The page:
As an aspiring cartoonist, zine maker and comic book illustrator Kalah Allen began creating images for the I, Anonymous column which runs in the Portland Mercury in the summer of 2000. With demands on her time from family and work, she appreciates having an outlet for her creativity. Kalah retains a bit of her cartoonist identity with the weekly publication of her work. She’s recently streamlined her illustration methodology which has brought new life and personality to recent drawings
Portland Orbit: So, when you get the I, Anonymous submission, how do you sum up the image in an illustration, is there something you have to go through to get that initial burst of inspiration?
KA: So it’s interesting sometimes I receive a bundle of them like in a little file package and I’ll skim through all of them and I don’t really focus on any particular one, I’ll just take them in. My habit is usually Sunday night, it’s the last thing I do before I go to bed is to finish the I, Anonymous. So maybe before that if I’m stuck I’ll give it a really good read again and I might read it a couple times and I think about what’s the most visual thing that’s also the most important in the text. A lot of times lately there’s nothing particularly visually interesting in the text to illustrate and I really have to think about it. Some things that are the most difficult are things that are ideas, like for instance a recent idea was, it was about goals. Those things are difficult to draw and so I’ll look through the whole text and see if there’s a theme. Because you don’t want to be too easy, you want to make something kind of weird and different and make it interesting.
Portland Orbit: I think the other part of that was trying to get that inspiration.
KA: Yeah, sometimes inspiration is hard. Sometimes I’ll scroll through, I’ll just google a thing like “guy pooping” and see if there’s an interesting angle that I can draw a guy pooping from.
Portland Orbit: That is so perfect because that goes right into my next question. Because it seems like you are often dealing with potentially gross stuff. That seems to be a job requirement so I’m wondering if you’re okay with that.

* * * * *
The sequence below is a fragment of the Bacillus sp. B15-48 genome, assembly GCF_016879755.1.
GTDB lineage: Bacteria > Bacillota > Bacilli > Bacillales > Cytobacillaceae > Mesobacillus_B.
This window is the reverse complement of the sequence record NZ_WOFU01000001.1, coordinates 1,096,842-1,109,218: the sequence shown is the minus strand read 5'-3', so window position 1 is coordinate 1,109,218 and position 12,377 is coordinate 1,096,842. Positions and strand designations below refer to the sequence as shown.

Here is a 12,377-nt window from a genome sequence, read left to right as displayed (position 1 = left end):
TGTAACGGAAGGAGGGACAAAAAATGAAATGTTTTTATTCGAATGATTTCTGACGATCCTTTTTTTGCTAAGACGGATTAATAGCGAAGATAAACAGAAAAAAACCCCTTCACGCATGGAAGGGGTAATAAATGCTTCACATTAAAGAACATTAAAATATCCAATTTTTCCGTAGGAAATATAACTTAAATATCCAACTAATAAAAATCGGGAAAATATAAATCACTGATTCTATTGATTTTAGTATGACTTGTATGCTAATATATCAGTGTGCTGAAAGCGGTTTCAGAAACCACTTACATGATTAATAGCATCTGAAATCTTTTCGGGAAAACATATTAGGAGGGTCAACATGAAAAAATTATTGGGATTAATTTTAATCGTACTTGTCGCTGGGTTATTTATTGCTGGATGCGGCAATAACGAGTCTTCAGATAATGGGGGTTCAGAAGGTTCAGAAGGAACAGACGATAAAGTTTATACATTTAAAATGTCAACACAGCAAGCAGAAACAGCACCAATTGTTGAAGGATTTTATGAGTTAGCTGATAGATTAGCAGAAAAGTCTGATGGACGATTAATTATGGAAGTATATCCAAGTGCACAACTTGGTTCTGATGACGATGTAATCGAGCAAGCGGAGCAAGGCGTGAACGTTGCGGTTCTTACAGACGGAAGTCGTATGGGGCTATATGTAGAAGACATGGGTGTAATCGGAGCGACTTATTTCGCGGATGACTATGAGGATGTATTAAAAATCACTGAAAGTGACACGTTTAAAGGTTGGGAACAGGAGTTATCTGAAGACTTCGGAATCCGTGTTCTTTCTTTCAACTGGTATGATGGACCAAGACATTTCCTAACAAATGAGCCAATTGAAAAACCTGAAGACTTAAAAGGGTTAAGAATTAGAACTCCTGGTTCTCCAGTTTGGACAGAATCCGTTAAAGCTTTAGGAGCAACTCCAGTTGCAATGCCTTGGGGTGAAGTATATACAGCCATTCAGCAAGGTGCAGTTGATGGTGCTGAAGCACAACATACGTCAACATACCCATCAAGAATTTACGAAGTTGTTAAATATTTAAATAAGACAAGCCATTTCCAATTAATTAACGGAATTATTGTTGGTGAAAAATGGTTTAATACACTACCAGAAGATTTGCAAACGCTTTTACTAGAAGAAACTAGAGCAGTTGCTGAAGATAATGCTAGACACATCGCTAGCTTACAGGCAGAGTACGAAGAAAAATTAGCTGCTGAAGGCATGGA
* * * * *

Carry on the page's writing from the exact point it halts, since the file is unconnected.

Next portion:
KA: Yeah, I’m fine. I’m really sick inside. I’ve always, from my childhood, I’m always three years old in my mind. All the body stuff is hilarious. Right? I did get banned, when I first got started a lot of them were about dicks or about fucking or pissing or whatever. Sometimes it’s like what do you draw? So I draw the thing and they said, “Kalah, you can’t draw dicks anymore. Sorry, it’s just too much.” I drew one that was flying or something and they said, the ladies who advertise, on the page that used to face I, Anonymous, who were like escorts, don’t want that on the other page.
Portland Orbit: They were pretty racy back then. I think they’ve driven those people away. I remember when I first got here I was like, whoa.
KA: I know.
Portland Orbit: Have there been any of the I, Anonymous letters that have been challenging to illustrate?
KA: Like I said the ones that are more like ideas rather than things can be difficult, it can be a challenge to think of something that is not a total cliché or if you choose to draw a cliché totally knock it out of park and make it over the top cliché so it’s funny.
Portland Orbit: So that can be the challenge of just trying to find that over the top kind of angle on it.
KA: Yeah, I always forget what I’ve drawn like the next week if you ask me what I’ve drawn, I’m like, “I don’t remember.” If we looked at a bunch of them I could probably point out, “this one was particularly difficult.” They’re starting to do two in a theme. There was one about goals one week and I was like, “oh that was such a pain to draw. How do you show that?” And then the next week it was about goals again. It was like “ugh,” here we go.